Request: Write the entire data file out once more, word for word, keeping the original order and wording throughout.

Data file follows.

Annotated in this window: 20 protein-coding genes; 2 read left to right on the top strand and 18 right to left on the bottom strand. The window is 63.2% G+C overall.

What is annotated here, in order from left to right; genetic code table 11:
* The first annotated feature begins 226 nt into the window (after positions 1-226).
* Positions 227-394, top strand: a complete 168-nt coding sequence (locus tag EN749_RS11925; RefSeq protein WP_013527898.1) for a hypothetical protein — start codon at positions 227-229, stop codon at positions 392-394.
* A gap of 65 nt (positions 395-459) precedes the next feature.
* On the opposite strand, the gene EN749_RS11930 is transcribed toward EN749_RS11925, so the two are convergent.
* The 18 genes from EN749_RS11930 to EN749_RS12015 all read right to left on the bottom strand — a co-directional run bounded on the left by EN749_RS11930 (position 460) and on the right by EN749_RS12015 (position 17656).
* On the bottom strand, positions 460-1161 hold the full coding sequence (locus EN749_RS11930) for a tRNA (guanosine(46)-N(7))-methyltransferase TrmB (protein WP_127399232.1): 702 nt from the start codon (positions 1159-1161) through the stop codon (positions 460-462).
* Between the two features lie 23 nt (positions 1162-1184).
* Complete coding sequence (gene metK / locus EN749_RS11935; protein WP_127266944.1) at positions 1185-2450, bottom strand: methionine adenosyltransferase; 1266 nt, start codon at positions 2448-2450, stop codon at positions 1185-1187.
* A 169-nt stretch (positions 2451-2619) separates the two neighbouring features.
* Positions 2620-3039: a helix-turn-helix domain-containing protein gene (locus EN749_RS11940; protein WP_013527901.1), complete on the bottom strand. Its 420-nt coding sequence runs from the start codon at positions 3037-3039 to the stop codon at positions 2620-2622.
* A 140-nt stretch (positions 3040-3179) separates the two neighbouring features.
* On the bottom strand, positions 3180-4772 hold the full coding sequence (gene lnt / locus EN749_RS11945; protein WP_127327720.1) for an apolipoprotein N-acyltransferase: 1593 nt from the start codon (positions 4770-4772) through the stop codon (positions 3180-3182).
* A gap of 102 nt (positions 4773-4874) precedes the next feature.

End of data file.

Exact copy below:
Annotated in this window: 20 protein-coding genes; 2 read left to right on the top strand and 18 right to left on the bottom strand. The window is 63.2% G+C overall.

What is annotated here, in order from left to right; genetic code table 11:
* The first annotated feature begins 226 nt into the window (after positions 1-226).
* Positions 227-394, top strand: a complete 168-nt coding sequence (locus tag EN749_RS11925; RefSeq protein WP_013527898.1) for a hypothetical protein — start codon at positions 227-229, stop codon at positions 392-394.
* A gap of 65 nt (positions 395-459) precedes the next feature.
* On the opposite strand, the gene EN749_RS11930 is transcribed toward EN749_RS11925, so the two are convergent.
* The 18 genes from EN749_RS11930 to EN749_RS12015 all read right to left on the bottom strand — a co-directional run bounded on the left by EN749_RS11930 (position 460) and on the right by EN749_RS12015 (position 17656).
* On the bottom strand, positions 460-1161 hold the full coding sequence (locus EN749_RS11930) for a tRNA (guanosine(46)-N(7))-methyltransferase TrmB (protein WP_127399232.1): 702 nt from the start codon (positions 1159-1161) through the stop codon (positions 460-462).
* Between the two features lie 23 nt (positions 1162-1184).
* Complete coding sequence (gene metK / locus EN749_RS11935; protein WP_127266944.1) at positions 1185-2450, bottom strand: methionine adenosyltransferase; 1266 nt, start codon at positions 2448-2450, stop codon at positions 1185-1187.
* A 169-nt stretch (positions 2451-2619) separates the two neighbouring features.
* Positions 2620-3039: a helix-turn-helix domain-containing protein gene (locus EN749_RS11940; protein WP_013527901.1), complete on the bottom strand. Its 420-nt coding sequence runs from the start codon at positions 3037-3039 to the stop codon at positions 2620-2622.
* A 140-nt stretch (positions 3040-3179) separates the two neighbouring features.
* On the bottom strand, positions 3180-4772 hold the full coding sequence (gene lnt / locus EN749_RS11945; protein WP_127327720.1) for an apolipoprotein N-acyltransferase: 1593 nt from the start codon (positions 4770-4772) through the stop codon (positions 3180-3182).
* A gap of 102 nt (positions 4773-4874) precedes the next feature.